17 July, 1984
Squad work keeps university students in touch with life
by Charles Stile
When most Princeton University students cross Nassau Street, it’s usually to go to the movies, go shopping, or to get something to eat. But for junior Dan Ronel and senior Tom Sugarman, it could mean the difference between life and death for someone in the area.
The two are emergency medical technicians and quite often their destination is the Princeton First Aid and Rescue Squad building on Harrison Street.
They are two of many university students during the past 14 years who have taken the liberty of adding the rewarding, but sometimes perilous, rescue squad experience into their educational regimens and into their personal character.
“I joined on impulse,” said Mr. Rood, a biology major. “And I became addicted after my first call.” He had to assist with a cardiac arrest victim.
“There was so much going on around me that it took me almost a week to absorb everything,” he said. “I realized that this was something that I could do with my hands and that I could do physically and directly to help somebody instead of raking leaves.”
Although the campus is a mile away, the type of training that the university and the squad provides are almost worlds apart, according to the two students.
“It (squad experience) teaches you, in a way, helplessness,” Mr. Rohel said. “At the university you are taught no matter if you work really hard, you’ll get good results. And here you work, as hard as you want to make someone feel better or even save a life and you can just watch them die.”
Ed Obert, the squad captain said. “I have seen some character developments, things that are going to be an asset later on, and things they learned here that they are not going to get on campus.”
Working with others, under stressful conditions, “learning how to take the heat— and knowing when to give it sometimes,” and having a sense of diplomacy during tense times are some of the the character building lessons the Students learn at an accident site or on the back of a squad vehicle.
MR. OBERT believes that the university life prevents the students from learning these qualities.
“I would go as far as to say that they, (the university) hinder it.” he said. “Because at a time when people their age are out dealing with the public, they are not. They are sheltered and that is a handicap.”
“Unless you get involved in a university sponsored volunteer service, that’s correct.” agreed Mr. Ronel. Students can face the outside world as tutors or temporary teachers while attending school. But “nothing gets as involved as this, or takes this much out of you as this.” he said.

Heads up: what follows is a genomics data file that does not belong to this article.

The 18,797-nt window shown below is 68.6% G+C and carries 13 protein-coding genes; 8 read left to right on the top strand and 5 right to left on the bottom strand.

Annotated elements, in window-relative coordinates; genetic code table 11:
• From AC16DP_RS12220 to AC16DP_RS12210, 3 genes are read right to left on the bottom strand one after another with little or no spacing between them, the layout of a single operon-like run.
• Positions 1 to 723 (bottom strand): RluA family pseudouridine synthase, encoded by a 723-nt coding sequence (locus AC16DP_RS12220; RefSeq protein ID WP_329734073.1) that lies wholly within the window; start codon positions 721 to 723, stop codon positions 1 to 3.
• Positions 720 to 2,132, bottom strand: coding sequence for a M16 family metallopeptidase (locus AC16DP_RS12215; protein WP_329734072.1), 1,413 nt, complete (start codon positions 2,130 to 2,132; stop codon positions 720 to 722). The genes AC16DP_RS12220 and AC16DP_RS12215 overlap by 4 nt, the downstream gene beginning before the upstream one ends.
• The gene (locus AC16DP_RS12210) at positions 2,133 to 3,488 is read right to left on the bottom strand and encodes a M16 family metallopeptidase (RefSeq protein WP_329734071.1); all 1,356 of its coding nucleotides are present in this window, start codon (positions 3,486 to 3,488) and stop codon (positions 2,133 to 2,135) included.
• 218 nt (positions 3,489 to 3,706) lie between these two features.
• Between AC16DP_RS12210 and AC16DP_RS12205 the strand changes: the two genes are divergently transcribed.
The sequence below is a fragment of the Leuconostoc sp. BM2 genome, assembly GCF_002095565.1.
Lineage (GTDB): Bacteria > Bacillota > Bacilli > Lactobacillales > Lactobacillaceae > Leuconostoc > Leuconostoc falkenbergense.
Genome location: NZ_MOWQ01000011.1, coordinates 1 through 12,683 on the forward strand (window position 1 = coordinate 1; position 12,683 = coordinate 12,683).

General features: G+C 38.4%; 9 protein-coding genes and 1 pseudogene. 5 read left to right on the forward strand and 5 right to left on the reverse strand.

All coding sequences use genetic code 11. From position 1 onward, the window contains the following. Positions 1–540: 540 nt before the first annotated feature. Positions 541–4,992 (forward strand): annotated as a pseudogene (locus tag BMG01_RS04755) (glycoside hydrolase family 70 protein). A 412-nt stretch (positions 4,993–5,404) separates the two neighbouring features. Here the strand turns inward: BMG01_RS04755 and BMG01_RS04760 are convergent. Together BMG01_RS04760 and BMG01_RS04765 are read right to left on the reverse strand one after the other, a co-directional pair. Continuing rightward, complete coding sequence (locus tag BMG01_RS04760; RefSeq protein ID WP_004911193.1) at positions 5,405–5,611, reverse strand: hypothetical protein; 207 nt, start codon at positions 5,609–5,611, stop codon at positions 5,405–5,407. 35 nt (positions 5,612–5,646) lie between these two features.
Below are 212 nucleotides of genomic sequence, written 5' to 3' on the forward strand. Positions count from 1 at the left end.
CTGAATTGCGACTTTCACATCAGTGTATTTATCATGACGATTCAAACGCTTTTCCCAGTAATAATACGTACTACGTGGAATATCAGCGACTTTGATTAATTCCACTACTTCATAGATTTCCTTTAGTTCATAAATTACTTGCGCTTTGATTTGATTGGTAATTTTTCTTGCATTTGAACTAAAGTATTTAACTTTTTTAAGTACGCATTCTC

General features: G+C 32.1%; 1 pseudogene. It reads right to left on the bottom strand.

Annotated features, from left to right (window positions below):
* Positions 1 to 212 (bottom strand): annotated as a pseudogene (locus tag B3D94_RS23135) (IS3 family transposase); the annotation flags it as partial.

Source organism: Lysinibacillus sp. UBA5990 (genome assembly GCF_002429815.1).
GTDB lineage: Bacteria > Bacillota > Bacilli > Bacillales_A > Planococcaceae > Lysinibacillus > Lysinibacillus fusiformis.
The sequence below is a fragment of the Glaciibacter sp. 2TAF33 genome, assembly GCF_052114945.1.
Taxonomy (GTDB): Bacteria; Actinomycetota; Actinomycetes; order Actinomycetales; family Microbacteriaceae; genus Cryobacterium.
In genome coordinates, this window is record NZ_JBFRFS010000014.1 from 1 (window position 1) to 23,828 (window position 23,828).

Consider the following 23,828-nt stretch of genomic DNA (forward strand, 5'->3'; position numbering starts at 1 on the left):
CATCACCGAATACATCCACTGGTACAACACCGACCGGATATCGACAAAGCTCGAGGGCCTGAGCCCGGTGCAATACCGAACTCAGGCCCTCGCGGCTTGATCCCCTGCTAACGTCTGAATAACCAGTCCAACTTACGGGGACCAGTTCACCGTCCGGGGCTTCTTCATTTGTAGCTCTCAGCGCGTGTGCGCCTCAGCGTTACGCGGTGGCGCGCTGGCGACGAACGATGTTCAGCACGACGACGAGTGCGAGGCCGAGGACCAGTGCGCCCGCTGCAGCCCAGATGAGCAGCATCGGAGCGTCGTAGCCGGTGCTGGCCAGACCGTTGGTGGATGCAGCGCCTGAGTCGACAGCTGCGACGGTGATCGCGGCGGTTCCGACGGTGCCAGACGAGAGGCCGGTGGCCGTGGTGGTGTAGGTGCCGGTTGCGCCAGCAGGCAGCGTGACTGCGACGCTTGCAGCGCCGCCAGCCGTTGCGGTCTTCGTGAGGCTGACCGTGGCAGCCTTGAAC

Administering care to a victim is not the only time-consuming rescue squad requirement, according to Mr. Obert. Before anyone joins the squad, they must become emergency medical technicians by putting in 100 hours of training in a state Department of Transportation course.
For Mr. Sugarman, a senior who began riding with the squad at the end of his sophomore year, the differences between the experience taught by the course and what actually happens in real life is similar to what Mr. Ronel and Mr. Obert see as the differences between thc real world and the university.
It’s easy to read a book, it’s easy to play with manikins,” he said. “It’s easy to check a manikin’s pulse because it’s not there and it’s never going to be there and it’s never going to have one. But you wonder what it is like to check your first person’s pulse and not have a pulse. If you don’t feel it, you question yourself whether your hand is in the right place. When I went through the course, I looked forward to joining the squad to learn the practical aspects of it.”
“There is nothing hard about it,” Mr. Obert said of the course. “It’s time consuming. But once they get through with it, they are prepared. It takes the novice and makes him into a technician.”
Time is a valuable commodity, especially on the competitive Princeton University campus. But both Mr. Ronel and Mr. Sugarman have no problcm arranging their schedules to meet their rescue squad duties.
“I think I missed one class the entire year to go on a call,” said Mr. Sugarman, who has had to cut down most of his Thursday night social activity because of his squad involvement. “I suppose I could blame the squad for not getting my homework done, but that is not really fair.”
Mr. Ronel, who has time available to participate in the squad due to an athletic injury, thinks that the work on the squad is an escape.
“It’s a very necessary release, because if you don’t get out from living at the university 24 hours a day, you can get stifled.” he said. “When you are on a call, you can’t think of anything else. You leave your books behind you.”
Life on the squad is also filled with unpredictable challenges, and Mr. Ronel said it is that quality that keeps him coming back.
“Every day there is another challenge,” he said. “‘You become better and deal with the situation better. That’s the factor of addiction. There is always a challenge.”
And of course, both Mr. Ronel and Mr. Sugarman have been bitten by what Mr. Obert calls the “bug of helping others,” another requirement for a successful rescue squad tenure.
“When I first started on the squad, I used to call it a sacrifice,” Mr. Ronel said. “But I get so much pleasure out of this than doing any other extracurricular activity I do at school, that it has not become a sacrifice anymore. There is no greater feeling than helping someone.”
Photo captions: Rescue Squad Capt. Ed Obert joins emergency medical technicians Dan Ronel (center) and Tom Sugarman (right) with the squad’s resuscitation mannequin at the North Harrison Street squad house.
Photo credit: Charles Stile